Abstract: A current challenge of biodiversity and conservation is the estimation of the spatial extent of habitat types across broad territories. In the absence of fine-resolution maps, predictive modelling helps in assessing the spatial distribution of vegetation cover. However, such approaches are still uncommon in regional planning and management. Here, we present a framework for mapping the area of occupancy (AOO) of habitat types that allows highly suitable estimates at different scales.
We model the potential AOO with abiotic variables related to topography and climate, resulting in broad AOO estimates that are subsequently downscaled to the local AOO with remote sensing. The combination of individual local AOO estimates allows the defining of the realized AOO, comprising locations with a high suitability and low uncertainty for each habitat. We applied this framework to mapping 24 protected habitat types of Natura 2000 sites in northern Spain.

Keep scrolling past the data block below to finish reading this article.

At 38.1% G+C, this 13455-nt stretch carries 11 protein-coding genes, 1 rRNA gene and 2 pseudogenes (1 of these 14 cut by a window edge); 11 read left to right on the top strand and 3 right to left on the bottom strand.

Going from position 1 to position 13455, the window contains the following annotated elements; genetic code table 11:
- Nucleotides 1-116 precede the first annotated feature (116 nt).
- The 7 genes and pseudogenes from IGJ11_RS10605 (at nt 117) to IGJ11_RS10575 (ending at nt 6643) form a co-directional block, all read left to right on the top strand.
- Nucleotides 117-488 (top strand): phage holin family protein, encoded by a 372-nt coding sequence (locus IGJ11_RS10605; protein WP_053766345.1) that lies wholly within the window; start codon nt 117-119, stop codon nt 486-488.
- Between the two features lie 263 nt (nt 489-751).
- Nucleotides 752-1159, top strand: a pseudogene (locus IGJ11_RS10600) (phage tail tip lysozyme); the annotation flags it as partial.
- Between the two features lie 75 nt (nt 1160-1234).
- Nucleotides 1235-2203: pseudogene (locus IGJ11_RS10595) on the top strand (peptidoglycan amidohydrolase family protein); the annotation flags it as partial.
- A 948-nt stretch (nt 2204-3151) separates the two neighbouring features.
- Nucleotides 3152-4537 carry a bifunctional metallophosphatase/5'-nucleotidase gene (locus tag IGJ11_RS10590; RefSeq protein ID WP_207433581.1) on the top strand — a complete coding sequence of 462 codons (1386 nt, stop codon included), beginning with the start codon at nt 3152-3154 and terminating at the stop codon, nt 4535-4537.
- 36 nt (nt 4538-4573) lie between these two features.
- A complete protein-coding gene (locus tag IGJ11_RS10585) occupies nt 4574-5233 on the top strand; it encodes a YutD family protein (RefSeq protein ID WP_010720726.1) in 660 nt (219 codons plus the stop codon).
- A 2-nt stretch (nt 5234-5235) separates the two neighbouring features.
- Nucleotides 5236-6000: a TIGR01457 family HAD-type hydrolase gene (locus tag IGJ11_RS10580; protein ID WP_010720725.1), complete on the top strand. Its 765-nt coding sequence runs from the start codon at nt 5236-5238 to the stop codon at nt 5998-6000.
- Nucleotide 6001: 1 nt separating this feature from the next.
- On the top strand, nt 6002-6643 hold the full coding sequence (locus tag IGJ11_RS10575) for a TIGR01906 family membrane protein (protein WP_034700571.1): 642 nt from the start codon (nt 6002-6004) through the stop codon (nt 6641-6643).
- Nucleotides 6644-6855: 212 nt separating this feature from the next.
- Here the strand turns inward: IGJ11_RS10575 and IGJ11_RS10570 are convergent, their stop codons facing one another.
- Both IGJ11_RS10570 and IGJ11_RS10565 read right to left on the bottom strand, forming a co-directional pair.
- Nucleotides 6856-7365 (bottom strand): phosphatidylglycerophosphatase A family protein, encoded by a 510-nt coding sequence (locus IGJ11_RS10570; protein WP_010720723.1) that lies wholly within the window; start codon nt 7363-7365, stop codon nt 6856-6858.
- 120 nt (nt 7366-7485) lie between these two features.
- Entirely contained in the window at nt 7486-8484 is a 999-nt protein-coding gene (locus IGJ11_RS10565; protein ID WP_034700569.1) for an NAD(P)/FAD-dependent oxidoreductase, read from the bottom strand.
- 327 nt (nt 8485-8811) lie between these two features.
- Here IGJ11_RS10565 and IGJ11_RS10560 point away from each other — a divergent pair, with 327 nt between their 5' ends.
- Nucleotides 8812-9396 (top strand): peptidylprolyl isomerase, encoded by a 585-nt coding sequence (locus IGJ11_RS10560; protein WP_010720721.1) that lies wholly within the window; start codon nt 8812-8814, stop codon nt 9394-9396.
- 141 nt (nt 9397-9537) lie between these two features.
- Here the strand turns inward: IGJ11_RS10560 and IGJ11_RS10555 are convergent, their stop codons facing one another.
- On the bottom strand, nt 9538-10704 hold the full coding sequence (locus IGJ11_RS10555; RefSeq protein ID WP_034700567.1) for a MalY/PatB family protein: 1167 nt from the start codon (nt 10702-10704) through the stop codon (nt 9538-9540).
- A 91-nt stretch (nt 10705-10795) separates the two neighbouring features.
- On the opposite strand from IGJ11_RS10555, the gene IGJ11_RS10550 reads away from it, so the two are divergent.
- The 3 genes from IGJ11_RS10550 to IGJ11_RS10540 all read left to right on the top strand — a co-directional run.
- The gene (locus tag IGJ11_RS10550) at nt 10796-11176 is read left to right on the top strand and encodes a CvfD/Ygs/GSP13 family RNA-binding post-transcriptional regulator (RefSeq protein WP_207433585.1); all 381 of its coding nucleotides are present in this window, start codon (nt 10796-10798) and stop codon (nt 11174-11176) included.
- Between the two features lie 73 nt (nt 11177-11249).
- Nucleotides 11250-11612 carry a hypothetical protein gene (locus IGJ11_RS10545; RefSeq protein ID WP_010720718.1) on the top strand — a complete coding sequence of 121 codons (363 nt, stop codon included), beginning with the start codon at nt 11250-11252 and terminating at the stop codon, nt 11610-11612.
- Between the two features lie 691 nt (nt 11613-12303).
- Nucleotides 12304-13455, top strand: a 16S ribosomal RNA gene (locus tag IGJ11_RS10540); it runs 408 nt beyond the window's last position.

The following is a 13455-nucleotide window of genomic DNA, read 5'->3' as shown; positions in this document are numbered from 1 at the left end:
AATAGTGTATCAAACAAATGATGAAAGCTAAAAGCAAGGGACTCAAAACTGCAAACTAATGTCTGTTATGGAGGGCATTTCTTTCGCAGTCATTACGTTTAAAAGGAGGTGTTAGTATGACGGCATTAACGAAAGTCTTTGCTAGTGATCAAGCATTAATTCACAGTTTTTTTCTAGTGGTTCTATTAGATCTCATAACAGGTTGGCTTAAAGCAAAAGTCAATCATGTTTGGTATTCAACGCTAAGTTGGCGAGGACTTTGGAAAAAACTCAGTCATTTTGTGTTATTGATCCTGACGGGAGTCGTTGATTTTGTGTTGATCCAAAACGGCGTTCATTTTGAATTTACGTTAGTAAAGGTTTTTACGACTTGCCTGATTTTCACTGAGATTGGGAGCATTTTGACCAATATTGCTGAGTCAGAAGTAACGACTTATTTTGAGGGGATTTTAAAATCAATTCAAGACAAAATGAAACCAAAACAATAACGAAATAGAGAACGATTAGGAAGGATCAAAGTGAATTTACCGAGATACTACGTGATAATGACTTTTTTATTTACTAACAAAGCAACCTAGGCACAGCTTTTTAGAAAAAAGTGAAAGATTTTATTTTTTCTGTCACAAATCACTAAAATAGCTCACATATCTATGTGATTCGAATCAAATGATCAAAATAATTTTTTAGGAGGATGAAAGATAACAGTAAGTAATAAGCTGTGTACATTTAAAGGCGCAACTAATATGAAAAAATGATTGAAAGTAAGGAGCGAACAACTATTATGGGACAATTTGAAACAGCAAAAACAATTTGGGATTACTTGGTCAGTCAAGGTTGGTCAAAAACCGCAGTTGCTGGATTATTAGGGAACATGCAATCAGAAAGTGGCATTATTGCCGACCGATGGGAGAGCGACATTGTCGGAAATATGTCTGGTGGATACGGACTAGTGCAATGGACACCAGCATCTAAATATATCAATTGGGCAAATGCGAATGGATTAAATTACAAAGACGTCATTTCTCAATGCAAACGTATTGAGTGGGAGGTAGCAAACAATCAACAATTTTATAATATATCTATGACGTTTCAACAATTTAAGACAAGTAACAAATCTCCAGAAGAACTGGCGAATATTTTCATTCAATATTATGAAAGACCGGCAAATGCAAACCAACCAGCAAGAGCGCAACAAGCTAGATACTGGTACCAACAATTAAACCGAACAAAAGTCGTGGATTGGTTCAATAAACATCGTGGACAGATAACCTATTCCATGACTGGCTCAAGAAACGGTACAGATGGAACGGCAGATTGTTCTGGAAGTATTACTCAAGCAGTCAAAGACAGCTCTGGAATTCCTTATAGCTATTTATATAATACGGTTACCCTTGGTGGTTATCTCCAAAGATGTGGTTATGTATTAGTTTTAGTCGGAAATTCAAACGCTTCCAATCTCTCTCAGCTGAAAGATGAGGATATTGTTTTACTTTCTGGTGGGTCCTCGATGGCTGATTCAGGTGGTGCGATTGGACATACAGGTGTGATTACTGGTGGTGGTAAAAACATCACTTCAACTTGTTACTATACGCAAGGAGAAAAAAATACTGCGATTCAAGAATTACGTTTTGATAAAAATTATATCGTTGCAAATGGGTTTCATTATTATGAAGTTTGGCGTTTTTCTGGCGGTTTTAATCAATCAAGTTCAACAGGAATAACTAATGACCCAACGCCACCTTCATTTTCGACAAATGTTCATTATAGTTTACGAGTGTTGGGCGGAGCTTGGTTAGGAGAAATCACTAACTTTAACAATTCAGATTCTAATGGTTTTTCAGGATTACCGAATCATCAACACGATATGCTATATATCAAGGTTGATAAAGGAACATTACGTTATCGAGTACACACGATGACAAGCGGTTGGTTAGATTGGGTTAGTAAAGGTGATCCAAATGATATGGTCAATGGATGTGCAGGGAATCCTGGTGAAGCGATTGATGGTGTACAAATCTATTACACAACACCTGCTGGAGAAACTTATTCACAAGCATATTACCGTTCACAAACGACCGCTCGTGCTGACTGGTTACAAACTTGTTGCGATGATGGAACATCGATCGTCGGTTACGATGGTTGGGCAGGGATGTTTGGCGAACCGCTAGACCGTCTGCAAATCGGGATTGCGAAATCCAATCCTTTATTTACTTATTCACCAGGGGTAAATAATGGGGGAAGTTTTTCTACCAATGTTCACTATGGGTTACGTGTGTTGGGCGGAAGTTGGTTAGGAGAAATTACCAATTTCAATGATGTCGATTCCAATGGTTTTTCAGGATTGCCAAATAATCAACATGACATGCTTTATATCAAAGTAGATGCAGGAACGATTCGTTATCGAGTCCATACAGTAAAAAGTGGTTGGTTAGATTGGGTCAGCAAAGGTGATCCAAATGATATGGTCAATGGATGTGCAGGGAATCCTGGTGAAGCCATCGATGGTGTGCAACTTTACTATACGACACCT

Local and realized AOO were highly accurate, with a 70% overall accuracy for the realized AOO. Remote sensing data, and especially LiDAR, were the most important predictors in habitat types related to forests and shrubs, followed by rock outcrops and pastures. Environmental variables were also relevant for specific habitats subject to abiotic constraints.
The combination of ecological modelling with remote sensing offers multiple advantages over traditional field surveys and image interpretation, allowing the harmonization of habitat maps across large regions and through time. This is particularly useful for implementing conservation actions under Natura 2000 principles or assessing IUCN criteria for ecosystems.